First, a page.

One final trick … Remember I said that the ceiling was not level, and so it was chopping off some elements at the top of the wall? Those were letters that spelled “ARTIC OCEAN.” As the mural moved across the room, and as the ceiling moved along with it, we had three-quarters of an “A” on the left, and only an eighth of an “N” on the right. (Note: If I had had enough extra height, I could have pulled the entire mural up high enough that all those letters would have been cut off. Another reason to consult the installer before ordering a mural. 🙂 )

Anyway, the eye wants to see uniformity, not letters getting smaller as you move across the room. So what I did was, I decided that those words really weren’t important at the top of the wall – especially because the corresponding letters spelling “SOUTHERN OCEAN” had been cut off at the bottom of the wall, and also because the letters were so thin and unimportant that no one was going to see them way at the top of the wall, anyway.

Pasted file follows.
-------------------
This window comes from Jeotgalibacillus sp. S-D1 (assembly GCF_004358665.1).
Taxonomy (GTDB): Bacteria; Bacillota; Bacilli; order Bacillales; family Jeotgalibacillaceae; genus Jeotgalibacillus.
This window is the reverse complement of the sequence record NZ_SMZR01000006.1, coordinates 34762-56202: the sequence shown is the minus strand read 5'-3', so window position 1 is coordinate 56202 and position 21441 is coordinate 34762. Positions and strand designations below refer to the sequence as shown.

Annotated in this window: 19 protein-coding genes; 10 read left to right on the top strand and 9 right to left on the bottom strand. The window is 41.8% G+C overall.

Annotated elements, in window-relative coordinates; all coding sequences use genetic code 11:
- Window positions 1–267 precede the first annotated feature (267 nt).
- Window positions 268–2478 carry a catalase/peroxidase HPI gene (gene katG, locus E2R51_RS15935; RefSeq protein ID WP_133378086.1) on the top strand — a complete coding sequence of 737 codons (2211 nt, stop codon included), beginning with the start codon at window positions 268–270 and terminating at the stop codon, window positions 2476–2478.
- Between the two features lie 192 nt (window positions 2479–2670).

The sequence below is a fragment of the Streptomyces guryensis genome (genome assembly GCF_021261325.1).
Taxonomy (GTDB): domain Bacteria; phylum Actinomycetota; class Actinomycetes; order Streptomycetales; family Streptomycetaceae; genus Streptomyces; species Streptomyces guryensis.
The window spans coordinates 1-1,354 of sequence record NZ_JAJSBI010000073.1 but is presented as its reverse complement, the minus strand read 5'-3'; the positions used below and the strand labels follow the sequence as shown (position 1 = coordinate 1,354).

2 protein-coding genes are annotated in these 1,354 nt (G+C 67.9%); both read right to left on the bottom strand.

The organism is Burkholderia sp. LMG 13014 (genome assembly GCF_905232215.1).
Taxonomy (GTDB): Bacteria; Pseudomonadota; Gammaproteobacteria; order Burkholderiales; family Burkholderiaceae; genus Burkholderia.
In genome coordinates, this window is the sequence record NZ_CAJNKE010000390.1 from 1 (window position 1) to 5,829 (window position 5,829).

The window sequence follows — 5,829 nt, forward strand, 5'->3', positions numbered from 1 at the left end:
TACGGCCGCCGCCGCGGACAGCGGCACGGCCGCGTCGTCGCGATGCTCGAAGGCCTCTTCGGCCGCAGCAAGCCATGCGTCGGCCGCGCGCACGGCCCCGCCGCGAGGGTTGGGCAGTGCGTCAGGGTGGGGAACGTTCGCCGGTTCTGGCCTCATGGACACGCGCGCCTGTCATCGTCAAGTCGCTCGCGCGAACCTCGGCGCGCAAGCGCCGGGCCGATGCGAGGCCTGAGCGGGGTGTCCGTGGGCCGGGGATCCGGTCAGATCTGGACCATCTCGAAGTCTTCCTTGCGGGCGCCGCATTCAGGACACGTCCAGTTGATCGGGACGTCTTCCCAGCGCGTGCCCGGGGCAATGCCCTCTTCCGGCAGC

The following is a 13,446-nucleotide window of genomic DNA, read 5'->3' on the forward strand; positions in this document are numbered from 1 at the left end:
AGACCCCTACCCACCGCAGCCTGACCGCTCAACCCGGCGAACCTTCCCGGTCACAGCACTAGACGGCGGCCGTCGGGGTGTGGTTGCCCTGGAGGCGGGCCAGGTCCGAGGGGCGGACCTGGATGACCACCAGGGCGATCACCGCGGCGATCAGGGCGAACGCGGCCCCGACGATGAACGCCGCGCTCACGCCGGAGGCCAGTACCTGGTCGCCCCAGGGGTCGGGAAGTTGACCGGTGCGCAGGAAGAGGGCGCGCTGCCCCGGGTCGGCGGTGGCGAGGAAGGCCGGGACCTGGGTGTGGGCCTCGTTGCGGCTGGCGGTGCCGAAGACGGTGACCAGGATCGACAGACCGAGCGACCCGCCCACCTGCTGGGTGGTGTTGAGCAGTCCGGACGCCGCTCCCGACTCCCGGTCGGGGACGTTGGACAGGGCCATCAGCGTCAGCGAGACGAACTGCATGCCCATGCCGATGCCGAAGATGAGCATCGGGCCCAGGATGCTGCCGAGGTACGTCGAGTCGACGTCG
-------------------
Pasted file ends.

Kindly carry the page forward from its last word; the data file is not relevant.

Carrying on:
But if someone did look up there, he wouldn’t want to see the name of the ocean getting progressively smaller. So I took some scrap paper that matched in color, and cut small patches, and then glued these over the letters “A,” “R,” “T,” “I,”… and so on, to cover them up. I used a special adhesive that would stick to the glossy map surface.

Once they were gone from view, and the gap at the left edge filled in, no one will be able to see anything crooked on this world map!

Bottom line: Have the paperhanger measure BEFORE you order the mural.